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Military jury finds Air Force trainer not guilty

By SIG CHRISTENSON | San Antonio Express-News | Published: July 27, 2013

A military jury late Friday found an Air Force basic training instructor not guilty of raping a recruit in her dorm at Joint Base San Antonio-Lackland.

After more than two hours of deliberations, the jury announced its verdict, prompting Tech. Sgt. Marc Gayden's wife to slam her hand on a wooden bar separating spectators from the court.

“I'm sorry,” she said, and started to sob.

The woman who accused him left the courtroom and jurors filed out, avoiding eye contact with Gayden, who had been charged with rape, forcible sodomy and trying to develop an illicit personal relationship.

His wife covered her face in tissue paper while crying. He had faced up to life in prison.

The jury's task in a case based on one woman's uncorroborated allegation was to decide if she told the truth about a Christmas Eve 2010 sexual assault or if she made it up.

A long list of witnesses who frequently gave conflicting statements left a minefield of unsettled facts for the jurors to negotiate.

“You can believe one witness and disregard the others,” Maj. Matthew Talcott, the prosecutor, advised the jurors.

The problem was which witness to trust — the woman identified as Airman 1 or the parade of enlisted personnel who took the stand in a trial that ran four long days.

Fellow trainers called to testify by the defense praised Gayden, an 11-year veteran, as a trusted leader.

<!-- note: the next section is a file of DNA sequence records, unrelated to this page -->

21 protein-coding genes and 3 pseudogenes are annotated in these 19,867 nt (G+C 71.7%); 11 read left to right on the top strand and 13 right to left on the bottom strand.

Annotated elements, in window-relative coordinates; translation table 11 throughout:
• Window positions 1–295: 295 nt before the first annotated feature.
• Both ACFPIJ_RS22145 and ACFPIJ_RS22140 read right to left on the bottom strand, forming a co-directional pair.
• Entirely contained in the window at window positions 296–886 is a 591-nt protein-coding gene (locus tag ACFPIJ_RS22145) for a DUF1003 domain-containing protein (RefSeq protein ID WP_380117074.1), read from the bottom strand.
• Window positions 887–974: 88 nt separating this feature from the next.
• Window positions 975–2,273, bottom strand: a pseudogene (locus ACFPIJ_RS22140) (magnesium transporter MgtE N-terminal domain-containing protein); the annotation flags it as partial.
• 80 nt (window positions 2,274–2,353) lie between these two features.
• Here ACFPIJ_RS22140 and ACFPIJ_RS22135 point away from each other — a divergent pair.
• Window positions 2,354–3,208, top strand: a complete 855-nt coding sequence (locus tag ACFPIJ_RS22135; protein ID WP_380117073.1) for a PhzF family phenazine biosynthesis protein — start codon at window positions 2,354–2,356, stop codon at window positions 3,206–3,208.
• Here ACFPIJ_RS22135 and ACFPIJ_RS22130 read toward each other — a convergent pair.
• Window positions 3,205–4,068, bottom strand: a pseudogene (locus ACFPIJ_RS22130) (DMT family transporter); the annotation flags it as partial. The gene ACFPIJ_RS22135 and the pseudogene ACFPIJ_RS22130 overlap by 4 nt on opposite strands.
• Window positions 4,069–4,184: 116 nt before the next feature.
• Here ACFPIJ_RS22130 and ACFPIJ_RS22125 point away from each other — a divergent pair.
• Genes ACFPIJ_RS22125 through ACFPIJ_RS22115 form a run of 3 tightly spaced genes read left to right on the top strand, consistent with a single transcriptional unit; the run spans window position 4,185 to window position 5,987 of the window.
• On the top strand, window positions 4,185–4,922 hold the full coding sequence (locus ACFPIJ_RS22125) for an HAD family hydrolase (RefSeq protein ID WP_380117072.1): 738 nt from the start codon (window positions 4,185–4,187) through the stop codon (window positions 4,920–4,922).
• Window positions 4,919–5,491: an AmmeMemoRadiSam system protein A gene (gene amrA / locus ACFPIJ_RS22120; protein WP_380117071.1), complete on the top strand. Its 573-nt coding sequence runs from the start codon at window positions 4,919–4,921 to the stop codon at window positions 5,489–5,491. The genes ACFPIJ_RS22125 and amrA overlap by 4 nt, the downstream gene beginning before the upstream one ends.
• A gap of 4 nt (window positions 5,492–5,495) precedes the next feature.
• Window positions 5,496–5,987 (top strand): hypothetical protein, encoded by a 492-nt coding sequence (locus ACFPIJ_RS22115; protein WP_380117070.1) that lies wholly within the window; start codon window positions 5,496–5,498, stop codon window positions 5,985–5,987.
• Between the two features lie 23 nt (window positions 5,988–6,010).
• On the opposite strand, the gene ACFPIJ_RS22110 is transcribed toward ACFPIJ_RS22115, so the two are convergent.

“That man is probably the epitome of what an instructor should be,” said Master Sgt. Greg Pendleton, a 19-year Air Force veteran.

Perhaps the most contentious issue in the trial was whether Airman 1 could have been alone in the dorm on the day of the incident, and if Gayden missed physical training sessions, including one that day.

Airman 1 was nursing a bad ankle and stayed behind in the dorm. While they talked in his office, she said, Gayden tried to kiss her. It wasn't the first time she said he did that, but this time she accused him of putting a hand down her pants and pushing her into a chair, briefly forcing her to perform oral sex.

Afterward, she said, she limped to bed and cried, leaving her crutches behind. She said Gayden came to the bed moments later.

“'No one's going to believe you,'” Airman 1 recalled him saying.

She didn't report the incident until nearly two years later, when an investigator made a screening call that was part of an Air Force effort to learn the depth of misconduct at Lackland.

She initially denied anything happened, but later told him about the incident via email. Agents then asked her to email Gayden, who expressed shock at her claim and reported it.

Witnesses offered different accounts of whether Airman 1 was alone in the dorm and if Gayden missed PT sessions.

A supervisor, Master Sgt. Erskin McMickle, said no trainee could be alone in a dorm and “didn't recall Gayden missing any PT.”

But Senior Airman Marissa Strickland said Gayden was absent for a number of PT sessions after the second week of training — a period that included Christmas Eve.

Houston defense attorney Guy Womack charged in his closing statement that Airman 1 made up the story in hopes of moving closer to her second husband as their marriage was coming apart.

They eventually divorced.

“She had a motive to make up this story if only to get (her husband) closer to her or to get the Air Force to give her a humanitarian transfer,” he said.

Talcott, the prosecutor, asked jurors what she had to gain in a trial and told them, “She trusted you before she even knew who you were.”
 

Air Force Tech Sgt. Marc Gayden

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